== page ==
One last thing about familial generations — the parents always have opinions about how the children do things. This is a story that will come in time.

The point is that the idea of thinking of Lindy Hop in generations captures something very important about the dance: Harlem Lindy Hop was, and still is, a family — and it’s time for its third generation to take the stage.

If 1947 is a good starting point to think of the third generation, then its fitting they had someone like Norma Miller on hand to pass the baton. Check out this picture taken for the Daily News a few weeks before the prelims:

Norma coaching Savoy dancers, in what is almost certainly a staged photo. (Though we don’t doubt the coaching did in fact happen.) Man in the middle appears to be Billy Fitzgerald, and his partner Frances Ziegler to his left. And the man on the right may very well be James “Ronnie” Hayes with Betty Gaston on his left.

This photo came from a hype article about the upcoming Harvest Moon Ball registration:

From the Daily News, Aug 7, 1947

Those of you who knew Norma, or got to take a class from her, will appreciate the sentence stating that Norma was “putting [the HMB competitors] through paces calculated to discourage all but the most determined.”


Savoy prelims were held August 15th. The band was not mentioned in any of the articles we have seen. Here were the winners:

The Savoy took eight couples this year, which would be a new standard that would last quite awhile. Mary Tracy & Lee Moates, Betty Gaston & James R. “Ronnie” Hayes, Frances Ziegler & Billy Fitzgerald, Rebecca Jenkins & James Strickland, Juanita Jones & Charles Jones, Barbara Skinner & Morris Rhodes, Nancy Price & Rudy Edwards, Doris Jackson & Candy Carter.

And here were some of the prelim photos from other ballrooms:

Daily News, July 23, 1947


Finals were held Wednesday, Sept. 3. Ray McKinley provided the swing music. Here is the program listing for this years Jitterbug finals:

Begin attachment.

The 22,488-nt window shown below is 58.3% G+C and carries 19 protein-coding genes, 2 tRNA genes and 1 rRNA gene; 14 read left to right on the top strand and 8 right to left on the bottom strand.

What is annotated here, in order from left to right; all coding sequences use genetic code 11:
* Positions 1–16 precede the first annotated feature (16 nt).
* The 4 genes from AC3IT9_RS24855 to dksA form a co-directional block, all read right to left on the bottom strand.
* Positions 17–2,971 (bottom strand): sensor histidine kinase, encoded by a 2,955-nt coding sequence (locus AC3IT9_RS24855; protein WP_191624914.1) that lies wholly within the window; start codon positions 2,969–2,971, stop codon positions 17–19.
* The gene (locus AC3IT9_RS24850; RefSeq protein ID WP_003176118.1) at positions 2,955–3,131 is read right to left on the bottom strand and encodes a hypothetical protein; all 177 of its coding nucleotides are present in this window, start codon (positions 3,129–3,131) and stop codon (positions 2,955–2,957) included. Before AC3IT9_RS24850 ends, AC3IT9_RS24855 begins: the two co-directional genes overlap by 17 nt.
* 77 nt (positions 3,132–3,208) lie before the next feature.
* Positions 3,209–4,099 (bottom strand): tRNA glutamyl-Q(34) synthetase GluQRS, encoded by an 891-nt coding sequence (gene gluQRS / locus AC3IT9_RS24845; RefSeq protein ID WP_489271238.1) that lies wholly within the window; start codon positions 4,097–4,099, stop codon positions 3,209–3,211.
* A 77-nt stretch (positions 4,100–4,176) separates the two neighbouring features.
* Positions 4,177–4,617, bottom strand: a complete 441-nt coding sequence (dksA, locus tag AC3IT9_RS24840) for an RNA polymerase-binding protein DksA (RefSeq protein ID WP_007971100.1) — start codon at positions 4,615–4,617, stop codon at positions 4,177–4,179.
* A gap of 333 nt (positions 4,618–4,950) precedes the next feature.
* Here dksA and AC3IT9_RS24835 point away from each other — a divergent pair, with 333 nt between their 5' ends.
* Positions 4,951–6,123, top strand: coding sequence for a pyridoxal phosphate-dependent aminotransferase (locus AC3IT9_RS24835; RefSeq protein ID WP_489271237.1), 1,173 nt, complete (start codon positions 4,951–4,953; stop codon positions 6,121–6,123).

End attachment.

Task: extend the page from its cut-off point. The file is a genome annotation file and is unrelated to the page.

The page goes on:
As far as harvest Moon Ball footage goes, we are lucky to have a good chunk available from 1947. If you’d like to see one of the 1947 newsreels available, click here. And below is our breakdown film of all the 1947 newsreels we have found. We are very fortunate to have reviewed this footage with Sugar Sullivan and Gloria Thompson, who both knew many of these dancers personally. (We pay them for their time, so please donate to help cover theses costs!)

Heat 1

We only have a few seconds of Heat 1, but an interesting thing about the highlighted couple is the Follower’s individual movement: less emphasis on grounded swiveling, more emphasis on strong rhythmic foot percussion and skipping right under the body, which may look familiar to those who have seen European Boogie Woogie. Are we seeing first hand the evolution of 40s Lindy into the Rock ‘n’ Roll and Rockabilly style of 1950s Lindy Hop that will inspire Boogie Woogie? One sample size isn’t enough to tell, but it’s an interesting possibility.

Heat 2

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Heat 2 includes at least four — count them, four — dancers that have been identified in the Spirit Moves. Ronald “Ronnie” Hayes, Billy Fitzgerald, Lee Moates, and James Strickland.

In time we will discuss them each more. You’ll notice in the top right hand corner, Rebecca & James are showing that “Stops” is still very much alive in the Harlem Lindy Hop repertoire. While reviewing this footage with Sugar Sullivan, she mentioned off-hand that it was often tricky for her to tell Lee, Ronnie, and James apart on a dance floor at first glance, as they all had roughly the same body type and size. For those with a similar body type, this heat is a fantastic display of possibilities.

One of the possibly new ideas we see on the HMB dance floor is brought by Frances & Billy:

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As you shall see throughout their HMB dancing over this year and especially next, they are a creative and charismatic couple.

Heat 3